Most people who choose a medical profession as a career do so because they are drawn to the idea of helping people. In my case, I wanted to help people with their oral health. The longer I work in this industry, and the more I learn, the more it seems I still need to learn. Learning opens my eyes to all the possibilities.
When I graduated from dental school, my practice was limited to doing basic fillings and the general standards of care. Today, diagnosing a full arch or full mouth rehabilitation case is a fairly routine experience. It’s part of my journey. My goal in practicing dentistry now is to change someone’s life, not just improve his or her mouth.
Patients often visit my practice and say, “I feel like my smile doesn’t fit who I am anymore.” I quickly notice that their teeth are worn away or sometimes even missing, and it changes their appearance and, more importantly, the way they feel about themselves.
Our society has always made judgments based on appearance, and it’s more prevalent than ever with social media. Patients with less than optimal dentition can develop a psychological barrier because of their smiles. They can become self-conscious and often don’t experience life to its fullest.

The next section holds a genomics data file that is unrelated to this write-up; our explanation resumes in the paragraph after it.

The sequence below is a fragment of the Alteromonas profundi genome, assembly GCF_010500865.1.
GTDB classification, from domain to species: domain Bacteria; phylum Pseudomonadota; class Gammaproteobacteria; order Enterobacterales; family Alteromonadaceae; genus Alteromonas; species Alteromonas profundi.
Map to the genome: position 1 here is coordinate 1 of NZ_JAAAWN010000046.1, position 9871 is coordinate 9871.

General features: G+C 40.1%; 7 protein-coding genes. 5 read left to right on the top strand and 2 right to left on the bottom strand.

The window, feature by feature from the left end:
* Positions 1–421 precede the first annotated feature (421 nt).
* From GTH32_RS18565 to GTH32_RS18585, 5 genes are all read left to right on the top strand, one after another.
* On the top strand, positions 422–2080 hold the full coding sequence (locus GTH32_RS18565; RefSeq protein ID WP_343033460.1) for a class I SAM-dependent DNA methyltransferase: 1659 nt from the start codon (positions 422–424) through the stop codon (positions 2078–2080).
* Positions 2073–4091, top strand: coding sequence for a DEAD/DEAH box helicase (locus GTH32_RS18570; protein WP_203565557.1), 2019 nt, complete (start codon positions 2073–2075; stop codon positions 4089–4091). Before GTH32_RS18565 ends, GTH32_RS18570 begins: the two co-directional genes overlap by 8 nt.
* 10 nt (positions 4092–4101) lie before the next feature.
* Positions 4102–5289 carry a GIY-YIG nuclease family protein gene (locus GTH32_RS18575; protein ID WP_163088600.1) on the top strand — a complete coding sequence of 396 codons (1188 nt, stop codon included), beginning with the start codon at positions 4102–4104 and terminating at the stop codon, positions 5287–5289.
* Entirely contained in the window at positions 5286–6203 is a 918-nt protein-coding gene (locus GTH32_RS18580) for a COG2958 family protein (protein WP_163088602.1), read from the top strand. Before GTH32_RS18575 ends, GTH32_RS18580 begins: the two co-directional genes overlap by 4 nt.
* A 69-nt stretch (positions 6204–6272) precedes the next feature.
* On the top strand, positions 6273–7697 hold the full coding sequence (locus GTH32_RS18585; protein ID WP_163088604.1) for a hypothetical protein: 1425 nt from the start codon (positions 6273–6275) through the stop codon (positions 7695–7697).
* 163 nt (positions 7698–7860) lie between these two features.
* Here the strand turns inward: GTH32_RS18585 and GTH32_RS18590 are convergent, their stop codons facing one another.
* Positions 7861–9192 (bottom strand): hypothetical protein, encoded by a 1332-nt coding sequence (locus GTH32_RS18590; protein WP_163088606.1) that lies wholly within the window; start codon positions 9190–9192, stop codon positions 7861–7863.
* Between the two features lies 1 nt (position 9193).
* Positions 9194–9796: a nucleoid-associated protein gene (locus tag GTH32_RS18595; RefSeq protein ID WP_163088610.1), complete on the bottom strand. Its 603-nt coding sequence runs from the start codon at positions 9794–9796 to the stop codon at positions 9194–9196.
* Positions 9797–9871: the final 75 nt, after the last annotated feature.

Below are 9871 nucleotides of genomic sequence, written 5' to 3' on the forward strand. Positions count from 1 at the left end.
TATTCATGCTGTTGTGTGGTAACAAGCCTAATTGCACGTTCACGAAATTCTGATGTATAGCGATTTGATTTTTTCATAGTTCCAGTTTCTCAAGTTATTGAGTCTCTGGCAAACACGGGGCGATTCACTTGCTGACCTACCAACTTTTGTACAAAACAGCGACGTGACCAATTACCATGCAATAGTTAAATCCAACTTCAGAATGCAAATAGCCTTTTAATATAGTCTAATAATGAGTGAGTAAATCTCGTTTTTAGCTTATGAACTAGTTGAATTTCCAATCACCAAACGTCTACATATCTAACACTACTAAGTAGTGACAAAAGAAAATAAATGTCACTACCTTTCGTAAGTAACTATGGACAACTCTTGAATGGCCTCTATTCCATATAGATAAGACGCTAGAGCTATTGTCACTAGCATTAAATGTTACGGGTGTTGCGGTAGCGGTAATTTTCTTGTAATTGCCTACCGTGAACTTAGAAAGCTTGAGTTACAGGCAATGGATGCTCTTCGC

As a dentist, I can help to remedy the problem of missing or worn dentition. Helping someone with this issue can change a patient’s self-esteem, and from there, that patient has the confidence to advance towards greater opportunities and experiences.
Dentistry is what opens up an individual’s possibilities. As dentists, our mission is to give people hope in their current circumstances. Everyone deserves a chance to change their pattern and life path.
In my practice, we talk about this mission a lot. We have a bulletin board in the back room that’s just for our team where we place photographs and thank-you notes from some of our cases. At the end of the year, we remove everything from the board and start the new year with a clean slate. By year’s end, it’s covered with images and notes from patients who want to express their appreciation for our efforts.
We don’t show the bulletin board to the patients, but my team members pass by it as they enter or leave the building. It is a constant reminder of what we do and why we do it.
If a team member is having a bad day, I ask them to look at the board and read what people have said about our work. It reminds us how important our daily tasks are and what they mean to our patients.